Why this is important is because there are two different goals that inform two different definitions of risk. It is funny because when you get an accountant and a finance person having a conversation about risk, it is almost like they are talking about two different things. It is because they are. When an accountant talks about risk, they are concerned with the risk of material misstatement of the financial statements. So they are concerned that somehow something is not being represented accurately. It is the accountant’s job to represent all the historical transactions that actually occurred. So that is the risk they are concerned about. They are always trying to minimize that risk as much as possible. Finance people have a little bit of a different relationship with risk. There is a little bit more of embracing risk in finance because finance deals with the future. It has not happened yet. Nobody can predict it a hundred percent accurately. So there is always going to be an element of risk there. The finance definition of risk is the variance between the assumption about the future and what actually ends up happening. That is the risk that they are concerned about. This risk is really important to a finance person. If you remember from my earlier video on the time value of money, risk plays a really big role in determining valuations. Based on the risk that you are assuming, that plays into how much you should be compensated for holding that risk. The higher the risk, the higher the return. So for a finance person, it really becomes about managing your risks. So these are these are two very different conversations, and they come with two very different skill sets.

I have been describing the differences in the context of a corporate environment.

But probably the biggest area of finance deals with investing. Investing is its own unique area of finance. But it is really the same situation. Investors are looking at different companies and they start with the financial statements from the accountants. And they say, “This is how much cash is in the bank. This is how the companies have performed up until this date. What are my assumptions about the future, and where am I going to put my money to get the best impact in performance in the future.” So that is investing which is a specific area of finance. But in the context of an organization, what I want to emphasize is that both of these roles are incredibly important to have a strong skill set in. So most organizations have a similar setup where you have the CEO at the top. Underneath him or her, you will have the CFO. And under the CFO, you will have the head of accounting and the head of finance. The head of accounting might be the controller. Every organization is different, but that is a pretty common set up. For that CEO, it is really important to have both of these skill sets, because the business leader needs to understand both what has been the company’s performance historically up into this point and what is the understanding of how to get the best performance in the future. What business decisions need to be made today that are in the best interest of the company? So both of these skills really play into that.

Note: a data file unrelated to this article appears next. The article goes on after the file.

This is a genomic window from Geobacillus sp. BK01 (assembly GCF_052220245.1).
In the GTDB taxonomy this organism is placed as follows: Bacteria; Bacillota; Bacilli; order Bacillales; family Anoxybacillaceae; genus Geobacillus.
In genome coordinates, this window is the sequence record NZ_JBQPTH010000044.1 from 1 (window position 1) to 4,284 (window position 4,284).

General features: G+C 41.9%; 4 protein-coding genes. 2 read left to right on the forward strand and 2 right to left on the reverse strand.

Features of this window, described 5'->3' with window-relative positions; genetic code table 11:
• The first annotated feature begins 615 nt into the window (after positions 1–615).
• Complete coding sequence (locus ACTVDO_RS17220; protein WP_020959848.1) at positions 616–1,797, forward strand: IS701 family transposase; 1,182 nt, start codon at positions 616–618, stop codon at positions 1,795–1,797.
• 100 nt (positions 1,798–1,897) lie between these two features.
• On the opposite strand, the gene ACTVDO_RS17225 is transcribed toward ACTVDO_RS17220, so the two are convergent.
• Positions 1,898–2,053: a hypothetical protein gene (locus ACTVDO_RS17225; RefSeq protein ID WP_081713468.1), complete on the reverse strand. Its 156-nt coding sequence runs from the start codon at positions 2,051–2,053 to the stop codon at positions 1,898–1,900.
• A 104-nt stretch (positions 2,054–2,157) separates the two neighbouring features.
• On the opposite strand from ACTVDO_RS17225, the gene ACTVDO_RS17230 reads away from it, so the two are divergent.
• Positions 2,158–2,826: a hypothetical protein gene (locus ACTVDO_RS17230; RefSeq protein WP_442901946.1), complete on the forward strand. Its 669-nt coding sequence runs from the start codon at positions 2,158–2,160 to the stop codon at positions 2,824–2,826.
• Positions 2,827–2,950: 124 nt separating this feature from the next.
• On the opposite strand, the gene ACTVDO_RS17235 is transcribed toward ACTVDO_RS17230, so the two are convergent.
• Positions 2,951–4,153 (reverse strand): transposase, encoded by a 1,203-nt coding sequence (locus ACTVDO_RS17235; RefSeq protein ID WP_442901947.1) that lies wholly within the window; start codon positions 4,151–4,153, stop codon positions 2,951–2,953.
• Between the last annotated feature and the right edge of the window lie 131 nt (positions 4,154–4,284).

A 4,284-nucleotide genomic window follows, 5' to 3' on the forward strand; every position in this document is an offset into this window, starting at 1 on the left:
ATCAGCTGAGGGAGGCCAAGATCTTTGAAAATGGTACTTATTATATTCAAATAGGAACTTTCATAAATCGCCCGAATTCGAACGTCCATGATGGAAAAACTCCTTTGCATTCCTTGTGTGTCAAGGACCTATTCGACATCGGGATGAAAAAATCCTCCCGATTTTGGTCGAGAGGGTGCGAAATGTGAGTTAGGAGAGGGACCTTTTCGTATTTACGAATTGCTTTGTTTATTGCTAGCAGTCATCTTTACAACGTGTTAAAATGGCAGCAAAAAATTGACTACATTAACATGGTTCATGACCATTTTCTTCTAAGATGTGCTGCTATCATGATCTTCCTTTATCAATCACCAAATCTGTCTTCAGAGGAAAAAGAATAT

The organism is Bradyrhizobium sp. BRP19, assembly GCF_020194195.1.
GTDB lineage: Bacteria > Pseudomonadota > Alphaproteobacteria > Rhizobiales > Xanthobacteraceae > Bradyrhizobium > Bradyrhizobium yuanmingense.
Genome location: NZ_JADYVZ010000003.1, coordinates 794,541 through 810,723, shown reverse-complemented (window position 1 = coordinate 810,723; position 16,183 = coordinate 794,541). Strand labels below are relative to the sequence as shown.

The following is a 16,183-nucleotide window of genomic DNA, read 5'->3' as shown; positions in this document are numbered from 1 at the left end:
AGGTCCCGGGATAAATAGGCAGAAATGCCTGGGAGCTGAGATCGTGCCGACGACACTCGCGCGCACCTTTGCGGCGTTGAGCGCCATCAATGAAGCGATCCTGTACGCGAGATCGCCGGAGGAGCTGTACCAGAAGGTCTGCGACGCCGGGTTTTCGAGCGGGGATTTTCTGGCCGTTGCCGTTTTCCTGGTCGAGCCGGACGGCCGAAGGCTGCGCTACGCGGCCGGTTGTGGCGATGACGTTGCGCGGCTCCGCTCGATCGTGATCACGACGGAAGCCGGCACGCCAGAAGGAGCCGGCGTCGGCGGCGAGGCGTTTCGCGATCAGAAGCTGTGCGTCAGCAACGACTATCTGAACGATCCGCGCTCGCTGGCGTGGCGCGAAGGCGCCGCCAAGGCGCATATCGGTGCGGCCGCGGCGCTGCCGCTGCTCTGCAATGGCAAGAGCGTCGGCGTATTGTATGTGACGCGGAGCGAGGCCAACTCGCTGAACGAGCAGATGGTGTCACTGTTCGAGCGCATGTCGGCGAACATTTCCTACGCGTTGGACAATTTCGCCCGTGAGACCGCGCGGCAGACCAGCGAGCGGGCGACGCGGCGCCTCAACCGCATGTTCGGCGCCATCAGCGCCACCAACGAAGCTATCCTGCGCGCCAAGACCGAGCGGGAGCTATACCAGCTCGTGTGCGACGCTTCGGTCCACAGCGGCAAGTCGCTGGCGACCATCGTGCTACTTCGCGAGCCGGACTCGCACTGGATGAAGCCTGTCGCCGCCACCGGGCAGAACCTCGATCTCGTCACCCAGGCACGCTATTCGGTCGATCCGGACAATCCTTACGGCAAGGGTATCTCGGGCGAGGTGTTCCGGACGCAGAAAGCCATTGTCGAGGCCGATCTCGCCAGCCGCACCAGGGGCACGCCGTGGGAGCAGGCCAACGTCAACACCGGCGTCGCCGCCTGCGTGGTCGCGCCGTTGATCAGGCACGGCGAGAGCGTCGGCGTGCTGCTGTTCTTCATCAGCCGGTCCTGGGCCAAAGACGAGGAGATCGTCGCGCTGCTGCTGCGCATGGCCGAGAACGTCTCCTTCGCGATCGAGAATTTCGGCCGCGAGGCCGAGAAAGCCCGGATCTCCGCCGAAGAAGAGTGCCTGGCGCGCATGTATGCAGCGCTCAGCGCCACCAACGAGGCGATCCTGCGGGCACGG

So to recap, we talked about the difference between accounting and finance. They have two different goals. Accounting is focused on the historical whereas finance is focused on the future. And because there are two different goals, that informs two different definitions of risk.

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Neither Zach De Gregorio or Wolves and Finance Inc. shall be liable for any damages related to information in this video. It is recommended you contact a CPA in your area for business advice.